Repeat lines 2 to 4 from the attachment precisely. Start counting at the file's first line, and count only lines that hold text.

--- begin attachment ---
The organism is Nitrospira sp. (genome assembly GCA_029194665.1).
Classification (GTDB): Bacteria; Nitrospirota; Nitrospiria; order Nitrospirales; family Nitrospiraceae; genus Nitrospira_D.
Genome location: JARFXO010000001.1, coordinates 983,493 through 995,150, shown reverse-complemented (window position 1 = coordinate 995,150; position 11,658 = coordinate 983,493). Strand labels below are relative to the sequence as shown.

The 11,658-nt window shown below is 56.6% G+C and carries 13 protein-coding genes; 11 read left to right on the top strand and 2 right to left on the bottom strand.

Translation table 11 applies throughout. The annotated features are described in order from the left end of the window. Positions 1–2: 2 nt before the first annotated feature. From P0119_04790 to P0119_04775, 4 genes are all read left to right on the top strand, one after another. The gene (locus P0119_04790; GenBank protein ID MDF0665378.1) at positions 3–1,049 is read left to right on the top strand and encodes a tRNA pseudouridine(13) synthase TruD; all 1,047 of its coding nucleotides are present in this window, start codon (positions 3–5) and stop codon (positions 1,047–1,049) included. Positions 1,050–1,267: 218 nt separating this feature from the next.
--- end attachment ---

Classification (GTDB): Bacteria; Nitrospirota; Nitrospiria; order Nitrospirales; family Nitrospiraceae; genus Nitrospira_D.
Genome location: JARFXO010000001.1, coordinates 983,493 through 995,150, shown reverse-complemented (window position 1 = coordinate 995,150; position 11,658 = coordinate 983,493). Strand labels below are relative to the sequence as shown.

The 11,658-nt window shown below is 56.6% G+C and carries 13 protein-coding genes; 11 read left to right on the top strand and 2 right to left on the bottom strand.